The United Kingdom’s Kahn Design has evolved over the years from a company designing wheels to a fully-fledged coachbuilding and engineering outfit that can transform pretty much anything on wheels, from Range Rover Evoques right up to Bugatti Veyrons. Kahn Design’s latest creation is its most ambitious project yet. The car is the brooding WB Vengeance, which made its world debut this week at the 2016 Geneva auto show.

The Vengeance is the result of a lifelong mission of Kahn founder and chief designer Afzal Kahn. The mission was to design his own car, the type of car he always wanted to drive. Being a Brit, Kahn has always had a soft spot for Aston Martins. His favorite car, in fact, is the original Vanquish, which served as  the primary source of inspiration for the Vengeance. There are also influences from various Aston Martin models of the 1980s and ‘90s.

The design brief was to come up with a car that offered the brutal look Kahn considers the latest Aston Martin lineup to be lacking. The styling is also meant to invoke a saber-toothed cat on the prowl. The glaring grille, by the way, was inspired by the mask worn by Anthony Hopkins’ character Hannibal Lecter in the 1991 hit The Silence of the Lambs.

2002 Aston Martin Vanquish

2002 Aston Martin Vanquish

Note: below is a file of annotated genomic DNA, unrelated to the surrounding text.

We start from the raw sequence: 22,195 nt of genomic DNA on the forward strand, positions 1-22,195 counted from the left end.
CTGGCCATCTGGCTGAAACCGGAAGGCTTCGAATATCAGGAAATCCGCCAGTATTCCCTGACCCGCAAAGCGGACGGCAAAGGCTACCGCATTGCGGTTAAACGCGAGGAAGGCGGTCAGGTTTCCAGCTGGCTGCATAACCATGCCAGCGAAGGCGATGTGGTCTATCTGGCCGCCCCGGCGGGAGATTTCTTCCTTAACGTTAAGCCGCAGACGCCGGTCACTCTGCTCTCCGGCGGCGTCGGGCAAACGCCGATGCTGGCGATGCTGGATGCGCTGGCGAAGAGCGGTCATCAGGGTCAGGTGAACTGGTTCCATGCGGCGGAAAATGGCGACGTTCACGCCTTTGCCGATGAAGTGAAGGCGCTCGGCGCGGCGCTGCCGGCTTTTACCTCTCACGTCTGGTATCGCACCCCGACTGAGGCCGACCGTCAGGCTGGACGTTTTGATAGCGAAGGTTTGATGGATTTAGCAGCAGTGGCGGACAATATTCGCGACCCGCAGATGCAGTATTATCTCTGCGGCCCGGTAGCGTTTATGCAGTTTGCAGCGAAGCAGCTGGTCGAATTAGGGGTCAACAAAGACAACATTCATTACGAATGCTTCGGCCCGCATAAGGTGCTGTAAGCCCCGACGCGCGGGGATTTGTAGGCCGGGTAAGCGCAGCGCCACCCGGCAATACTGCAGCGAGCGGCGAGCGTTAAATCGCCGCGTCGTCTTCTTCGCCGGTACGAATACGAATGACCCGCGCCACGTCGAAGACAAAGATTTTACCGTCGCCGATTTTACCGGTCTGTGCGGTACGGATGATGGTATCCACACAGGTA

The basic underpinnings of the Vengeance are shared with Aston Martin’s DB9. Aston Martin provides rolling chassis straight from the factory and then Kahn Design crafts a completely new body and interior. The body is crafted out of aluminum, using traditional rolling and hammer-formed methods. As Kahn explains, the car represents a synthesis of modern  engineering and classic streamlined design.

Unique to the car is its powerfully wide haunches, hence the WB in the title, short for Wide Body.  To make the rear haunches even more pronounced, the number of spokes on the wheels increases from sixteen at the front to eighteen at the rear, lending extra visual weight to complement the pumped rear fenders. This bias is reinforced by the staggered tire sizes, 225 at the front, increasing to an extreme 335 at the rear.

The mechanical parts of the donor DB9 have been left untouched, which means peak output remains capped at 510 horsepower and 457 pound-feet of torque. For the transmission, buyers will have the choice of a 6-speed manual or 6-speed automated manual.

Kahn Design WB12 Vengeance

Kahn Design WB12 Vengeance

Inside, the 2+2 arrangement of the stock DB9 has been lined in quality quilted leather. The seats are also embossed with Kahn's signature. Like with any Kahn Design product, the look of the interior can be fully customized to suit the buyer's taste.

Numbers will be limited, with Kahn hinting that just 20 examples will be built. Each will be built by hand by Kahn’s chosen team of craftsmen and automotive experts, and each will carry an engraved plaque in the trunk bearing the names of every person who worked on the car. Deliveries should commence later this year.

Importantly, the project has the full endorsement of Aston Martin, which has worked closely with Kahn Design in developing the Vengeance.

“I am delighted to see Kahn Design at the Geneva auto show,” Aston Martin purchasing boss Gary Archer said. “There is a long and rich history of specialist coach-built Aston Martins and we wish Kahn every success with the Vengeance.”

For more from the Geneva auto show, head to our dedicated hub.